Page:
“There are no words to describe the feeling of being able to be a part of helping change a life.”
Rosita was one of our first medical miracles that we witnessed. She was a young girl of 14 living with her mother, brother, and sister-in-law in a typical house made of pieces of metal, called lamina, and an occasional board.
Their casa was perched on the side of a road that overlooked our housing project. When we first visited her upon learning of her situation, we found her 48 pound body laying crumpled up in a hammock in a comatose state surrounded by numerous women with white scarves covering their heads. They were praying over her and giving her last rites. Something just didn’t seem right.
“A fourteen year old should not be given last rites; it just did not seem fair.”
We were told Rosita was sent from the hospital to die at home. The only treatment she was given was pain killers to help with death. What was wrong with this picture?
The family told us that she had an autoimmune disease in which her body was destroying itself. The government-run health care system, managed by the “system,” decided that she wasn’t worthy of the $1,050 curative treatment “Because, you know, it might just be a waste of money since she could end up dying any way.” (I am sure glad that isn’t how it works here, yet.)
Upon learning of this, the first order of business was to have a private doctor give his opinion. Dr. Urrutia suggested we order a drug from Argentina that would cost a little more that $1,000.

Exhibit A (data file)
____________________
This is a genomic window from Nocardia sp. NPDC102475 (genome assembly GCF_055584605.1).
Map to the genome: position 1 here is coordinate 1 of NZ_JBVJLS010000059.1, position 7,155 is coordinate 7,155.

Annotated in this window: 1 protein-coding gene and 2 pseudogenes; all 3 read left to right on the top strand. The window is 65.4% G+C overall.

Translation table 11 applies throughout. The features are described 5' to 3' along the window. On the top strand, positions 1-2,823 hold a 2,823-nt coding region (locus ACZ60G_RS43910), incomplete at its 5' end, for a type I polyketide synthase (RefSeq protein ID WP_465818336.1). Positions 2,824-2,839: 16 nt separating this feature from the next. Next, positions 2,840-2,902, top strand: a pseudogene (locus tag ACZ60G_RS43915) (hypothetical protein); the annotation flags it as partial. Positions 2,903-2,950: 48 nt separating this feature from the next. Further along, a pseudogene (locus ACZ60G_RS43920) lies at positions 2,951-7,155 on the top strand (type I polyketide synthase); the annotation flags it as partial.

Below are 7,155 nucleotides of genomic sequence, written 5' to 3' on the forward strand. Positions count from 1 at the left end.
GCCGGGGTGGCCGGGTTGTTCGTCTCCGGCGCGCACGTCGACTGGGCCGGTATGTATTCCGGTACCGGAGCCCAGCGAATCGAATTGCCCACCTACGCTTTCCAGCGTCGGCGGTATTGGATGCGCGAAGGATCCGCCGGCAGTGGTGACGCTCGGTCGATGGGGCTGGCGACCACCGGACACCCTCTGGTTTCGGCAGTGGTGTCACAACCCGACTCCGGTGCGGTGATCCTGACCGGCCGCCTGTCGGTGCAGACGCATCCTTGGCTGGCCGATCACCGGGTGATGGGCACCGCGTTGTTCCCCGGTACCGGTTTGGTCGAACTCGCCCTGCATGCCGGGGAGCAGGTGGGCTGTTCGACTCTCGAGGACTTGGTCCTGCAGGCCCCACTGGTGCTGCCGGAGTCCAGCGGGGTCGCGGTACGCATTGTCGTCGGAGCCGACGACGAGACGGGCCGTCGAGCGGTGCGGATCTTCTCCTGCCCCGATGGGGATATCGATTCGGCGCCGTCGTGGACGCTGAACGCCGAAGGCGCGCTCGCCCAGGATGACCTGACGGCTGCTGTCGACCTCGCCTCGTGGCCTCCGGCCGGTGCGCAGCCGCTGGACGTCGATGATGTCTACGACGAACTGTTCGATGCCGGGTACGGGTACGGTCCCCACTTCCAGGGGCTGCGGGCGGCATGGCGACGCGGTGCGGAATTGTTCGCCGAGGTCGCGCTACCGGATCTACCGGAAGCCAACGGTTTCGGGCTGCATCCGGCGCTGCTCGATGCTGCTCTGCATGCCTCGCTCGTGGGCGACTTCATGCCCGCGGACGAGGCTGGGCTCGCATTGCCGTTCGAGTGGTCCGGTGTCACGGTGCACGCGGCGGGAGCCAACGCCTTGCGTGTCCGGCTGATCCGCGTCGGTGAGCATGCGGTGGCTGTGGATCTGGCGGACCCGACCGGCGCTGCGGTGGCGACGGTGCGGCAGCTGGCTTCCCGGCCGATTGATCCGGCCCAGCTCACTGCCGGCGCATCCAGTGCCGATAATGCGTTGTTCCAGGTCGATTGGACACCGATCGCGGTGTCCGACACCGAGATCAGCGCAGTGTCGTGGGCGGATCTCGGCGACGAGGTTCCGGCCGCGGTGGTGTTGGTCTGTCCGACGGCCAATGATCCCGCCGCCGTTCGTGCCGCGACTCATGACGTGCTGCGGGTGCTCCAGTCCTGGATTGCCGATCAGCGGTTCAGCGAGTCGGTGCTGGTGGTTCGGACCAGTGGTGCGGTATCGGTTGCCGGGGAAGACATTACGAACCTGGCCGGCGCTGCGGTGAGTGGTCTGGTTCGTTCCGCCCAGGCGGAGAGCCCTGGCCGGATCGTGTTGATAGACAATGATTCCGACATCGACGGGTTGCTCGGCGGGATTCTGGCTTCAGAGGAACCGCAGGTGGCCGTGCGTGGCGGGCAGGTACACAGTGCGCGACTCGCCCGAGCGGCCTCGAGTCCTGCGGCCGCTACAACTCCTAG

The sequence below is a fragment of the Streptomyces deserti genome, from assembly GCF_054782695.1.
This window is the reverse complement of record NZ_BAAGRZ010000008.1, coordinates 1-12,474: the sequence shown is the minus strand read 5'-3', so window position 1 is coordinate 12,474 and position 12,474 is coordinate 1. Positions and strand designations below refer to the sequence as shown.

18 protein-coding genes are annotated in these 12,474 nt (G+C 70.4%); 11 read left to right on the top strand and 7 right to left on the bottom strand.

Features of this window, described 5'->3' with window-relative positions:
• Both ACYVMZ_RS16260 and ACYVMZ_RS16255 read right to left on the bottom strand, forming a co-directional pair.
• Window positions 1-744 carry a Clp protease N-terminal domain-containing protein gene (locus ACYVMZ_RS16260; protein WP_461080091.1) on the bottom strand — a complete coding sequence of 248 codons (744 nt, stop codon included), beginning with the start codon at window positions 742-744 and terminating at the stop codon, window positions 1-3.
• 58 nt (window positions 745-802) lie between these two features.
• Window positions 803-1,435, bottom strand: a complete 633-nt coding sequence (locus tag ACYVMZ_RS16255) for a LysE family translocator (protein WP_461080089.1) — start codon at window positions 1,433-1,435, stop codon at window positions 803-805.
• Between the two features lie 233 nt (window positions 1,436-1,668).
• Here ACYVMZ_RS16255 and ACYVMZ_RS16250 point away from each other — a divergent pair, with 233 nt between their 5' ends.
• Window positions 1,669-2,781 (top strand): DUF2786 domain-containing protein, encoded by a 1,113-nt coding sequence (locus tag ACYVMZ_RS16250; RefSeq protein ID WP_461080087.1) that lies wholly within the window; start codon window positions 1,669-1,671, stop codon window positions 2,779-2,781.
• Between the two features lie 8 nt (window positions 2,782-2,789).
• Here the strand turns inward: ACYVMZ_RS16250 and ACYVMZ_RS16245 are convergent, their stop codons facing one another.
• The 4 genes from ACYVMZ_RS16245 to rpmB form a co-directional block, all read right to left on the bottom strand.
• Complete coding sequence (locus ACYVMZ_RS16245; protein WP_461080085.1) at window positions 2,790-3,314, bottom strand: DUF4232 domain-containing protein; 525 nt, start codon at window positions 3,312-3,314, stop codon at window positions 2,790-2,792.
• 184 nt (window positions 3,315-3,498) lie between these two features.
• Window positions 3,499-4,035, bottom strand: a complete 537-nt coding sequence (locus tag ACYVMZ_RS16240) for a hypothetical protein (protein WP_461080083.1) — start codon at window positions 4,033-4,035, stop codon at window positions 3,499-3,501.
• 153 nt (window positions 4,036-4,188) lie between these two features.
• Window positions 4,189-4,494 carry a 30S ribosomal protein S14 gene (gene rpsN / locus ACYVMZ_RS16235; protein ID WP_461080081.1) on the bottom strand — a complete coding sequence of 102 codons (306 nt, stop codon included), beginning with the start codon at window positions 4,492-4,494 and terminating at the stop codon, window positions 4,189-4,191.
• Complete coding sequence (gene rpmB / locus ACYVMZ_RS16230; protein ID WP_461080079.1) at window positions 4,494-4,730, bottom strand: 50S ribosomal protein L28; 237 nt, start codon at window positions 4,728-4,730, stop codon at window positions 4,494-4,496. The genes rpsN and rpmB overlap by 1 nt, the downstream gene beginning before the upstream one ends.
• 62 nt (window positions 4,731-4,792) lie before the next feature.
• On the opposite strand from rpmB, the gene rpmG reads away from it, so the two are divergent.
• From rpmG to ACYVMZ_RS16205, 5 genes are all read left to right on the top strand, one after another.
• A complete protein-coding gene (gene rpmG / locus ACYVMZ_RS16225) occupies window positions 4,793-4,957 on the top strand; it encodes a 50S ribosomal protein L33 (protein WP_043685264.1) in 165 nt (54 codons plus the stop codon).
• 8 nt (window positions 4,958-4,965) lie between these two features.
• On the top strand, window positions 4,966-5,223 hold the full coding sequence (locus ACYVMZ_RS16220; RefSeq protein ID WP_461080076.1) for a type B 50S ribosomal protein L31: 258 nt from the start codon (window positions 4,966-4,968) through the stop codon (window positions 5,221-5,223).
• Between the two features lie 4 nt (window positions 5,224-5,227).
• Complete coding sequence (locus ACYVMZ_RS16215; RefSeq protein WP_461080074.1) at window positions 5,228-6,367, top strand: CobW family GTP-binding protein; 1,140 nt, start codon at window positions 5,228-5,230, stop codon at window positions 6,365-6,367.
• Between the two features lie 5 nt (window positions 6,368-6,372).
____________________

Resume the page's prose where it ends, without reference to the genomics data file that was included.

“A THOUSAND DOLLARS for a chance at saving someone’s life! That was a no brainer.”
This was a Thursday, so it would not arrive until Tuesday of the following week. The doctor was asked if she would survive until then; he quietly muttered, “We will have to pray that she will.”
Tuesday came and her brother carried her lifeless body on his lap in a moto taxi to the doctor’s private clinic. The drug would be administered intravenously for the first week, followed by three days a week for a couple weeks, and then tapered down to a tablet orally.
“It was a miracle; her emaciated body slowly came back to life.”
First, she opened her eyes, and weeks later, she was able to sit up with the help of her mother.
Then, a couple months later, there was the shock of witnessing her walking down the road with the aid of her sister-in-law; an unbelievable surprise to our eyes! Rosita accepted my proposal of a dance the next time we met.
She continued on her recovery and was soon able to maneuver on her own, giving her some much earned independence back. She was soon able to make her own meals and gained back her lost pounds.
During that next visit, she reminded me of the promise I had made and wondered aloud if I had brought the music. We played a song on a cell phone and completed our dance.
Rosita would continue to improve over the course of the next 4 years. Going back to school was one of her priorities, and she will be passing out of the 6th grade this December at 18 years of age. Watching this young lady regain those lost years of her life has been nothing short of inspirational.
A worthy house was provided for her and her mother to live out their lives as God wills and to share the story of their miracle. One last wish was requested by Rosita:
A large rose painted on the front of her house so that everyone would know where she lived. Mission accomplished.
There are no words to describe the feeling of being able to be a part of helping change a life. GOD IS GOOD.